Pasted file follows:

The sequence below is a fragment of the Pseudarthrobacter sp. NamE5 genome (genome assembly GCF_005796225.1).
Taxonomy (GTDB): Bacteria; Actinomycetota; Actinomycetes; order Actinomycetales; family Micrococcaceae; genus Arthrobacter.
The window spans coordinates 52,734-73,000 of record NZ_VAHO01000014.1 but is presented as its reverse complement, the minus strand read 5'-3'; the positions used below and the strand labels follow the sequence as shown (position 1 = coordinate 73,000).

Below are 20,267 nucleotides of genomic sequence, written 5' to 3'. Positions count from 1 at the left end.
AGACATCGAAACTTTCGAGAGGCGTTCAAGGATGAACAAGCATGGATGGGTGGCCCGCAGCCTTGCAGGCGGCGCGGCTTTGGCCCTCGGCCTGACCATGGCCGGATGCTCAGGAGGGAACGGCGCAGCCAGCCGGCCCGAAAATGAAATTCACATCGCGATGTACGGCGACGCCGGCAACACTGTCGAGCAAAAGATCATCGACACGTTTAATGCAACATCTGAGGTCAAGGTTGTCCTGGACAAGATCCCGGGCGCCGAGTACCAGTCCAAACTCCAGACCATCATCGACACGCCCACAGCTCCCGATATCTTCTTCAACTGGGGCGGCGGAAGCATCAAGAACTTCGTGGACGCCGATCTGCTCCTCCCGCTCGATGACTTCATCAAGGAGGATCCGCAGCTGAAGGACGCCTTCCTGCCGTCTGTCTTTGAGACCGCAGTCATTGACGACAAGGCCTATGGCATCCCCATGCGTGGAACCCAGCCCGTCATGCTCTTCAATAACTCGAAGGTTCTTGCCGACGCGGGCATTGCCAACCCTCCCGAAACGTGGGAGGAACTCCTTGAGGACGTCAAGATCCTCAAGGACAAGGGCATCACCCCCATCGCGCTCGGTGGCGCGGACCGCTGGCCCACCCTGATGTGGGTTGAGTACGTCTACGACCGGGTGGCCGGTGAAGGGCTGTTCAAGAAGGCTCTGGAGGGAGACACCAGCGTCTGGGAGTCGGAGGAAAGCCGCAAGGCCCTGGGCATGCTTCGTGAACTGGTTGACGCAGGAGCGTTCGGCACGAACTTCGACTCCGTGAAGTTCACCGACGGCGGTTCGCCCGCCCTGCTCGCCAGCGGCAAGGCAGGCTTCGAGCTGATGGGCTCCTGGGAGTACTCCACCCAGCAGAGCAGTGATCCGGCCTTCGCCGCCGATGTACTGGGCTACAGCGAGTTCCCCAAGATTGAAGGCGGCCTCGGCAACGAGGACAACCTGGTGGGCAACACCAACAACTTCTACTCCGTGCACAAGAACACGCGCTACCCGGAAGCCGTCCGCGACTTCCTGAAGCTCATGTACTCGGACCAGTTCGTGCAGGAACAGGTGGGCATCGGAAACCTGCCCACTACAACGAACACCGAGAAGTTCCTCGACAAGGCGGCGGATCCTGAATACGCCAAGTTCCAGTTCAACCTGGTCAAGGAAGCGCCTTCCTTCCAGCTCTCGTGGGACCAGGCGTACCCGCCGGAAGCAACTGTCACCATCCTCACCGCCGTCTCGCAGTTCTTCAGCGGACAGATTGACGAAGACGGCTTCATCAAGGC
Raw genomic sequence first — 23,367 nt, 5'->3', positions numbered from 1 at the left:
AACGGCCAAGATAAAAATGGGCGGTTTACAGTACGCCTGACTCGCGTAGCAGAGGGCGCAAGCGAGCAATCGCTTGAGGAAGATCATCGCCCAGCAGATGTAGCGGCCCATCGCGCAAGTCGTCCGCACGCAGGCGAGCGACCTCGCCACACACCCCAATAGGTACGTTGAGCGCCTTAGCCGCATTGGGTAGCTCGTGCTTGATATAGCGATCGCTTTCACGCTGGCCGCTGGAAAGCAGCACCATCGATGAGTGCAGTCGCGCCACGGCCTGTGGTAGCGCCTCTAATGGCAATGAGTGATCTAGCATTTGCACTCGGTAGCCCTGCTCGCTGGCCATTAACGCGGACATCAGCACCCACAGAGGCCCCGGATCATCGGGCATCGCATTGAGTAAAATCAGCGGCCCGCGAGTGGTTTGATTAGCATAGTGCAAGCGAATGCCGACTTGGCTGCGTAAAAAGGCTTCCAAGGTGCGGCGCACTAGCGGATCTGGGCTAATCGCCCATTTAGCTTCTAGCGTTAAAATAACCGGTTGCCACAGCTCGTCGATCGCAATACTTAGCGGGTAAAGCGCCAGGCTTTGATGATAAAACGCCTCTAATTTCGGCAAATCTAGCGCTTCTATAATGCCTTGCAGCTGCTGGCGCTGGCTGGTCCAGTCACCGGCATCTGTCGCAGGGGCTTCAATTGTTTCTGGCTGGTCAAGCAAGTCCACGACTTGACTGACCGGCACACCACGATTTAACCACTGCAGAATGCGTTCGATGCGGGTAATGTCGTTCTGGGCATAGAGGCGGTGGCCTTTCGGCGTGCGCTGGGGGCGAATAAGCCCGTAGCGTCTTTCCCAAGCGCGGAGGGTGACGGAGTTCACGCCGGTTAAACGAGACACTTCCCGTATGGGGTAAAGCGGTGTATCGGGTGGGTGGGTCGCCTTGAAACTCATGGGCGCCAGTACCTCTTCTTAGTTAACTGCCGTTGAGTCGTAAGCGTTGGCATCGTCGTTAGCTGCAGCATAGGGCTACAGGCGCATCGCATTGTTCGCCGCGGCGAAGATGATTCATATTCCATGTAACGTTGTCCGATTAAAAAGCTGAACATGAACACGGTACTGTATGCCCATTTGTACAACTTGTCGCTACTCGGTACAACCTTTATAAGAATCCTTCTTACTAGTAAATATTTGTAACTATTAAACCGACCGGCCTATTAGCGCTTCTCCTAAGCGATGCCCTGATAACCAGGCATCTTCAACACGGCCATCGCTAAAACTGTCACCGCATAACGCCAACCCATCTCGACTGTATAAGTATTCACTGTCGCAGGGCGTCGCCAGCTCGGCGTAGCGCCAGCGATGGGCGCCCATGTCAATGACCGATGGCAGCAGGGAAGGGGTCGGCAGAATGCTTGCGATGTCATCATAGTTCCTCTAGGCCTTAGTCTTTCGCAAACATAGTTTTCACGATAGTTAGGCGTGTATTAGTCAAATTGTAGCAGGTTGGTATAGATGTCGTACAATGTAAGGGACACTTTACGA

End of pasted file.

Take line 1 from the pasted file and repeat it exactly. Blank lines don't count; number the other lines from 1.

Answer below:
The sequence below is a fragment of the Pseudarthrobacter sp. NamE5 genome (genome assembly GCF_005796225.1).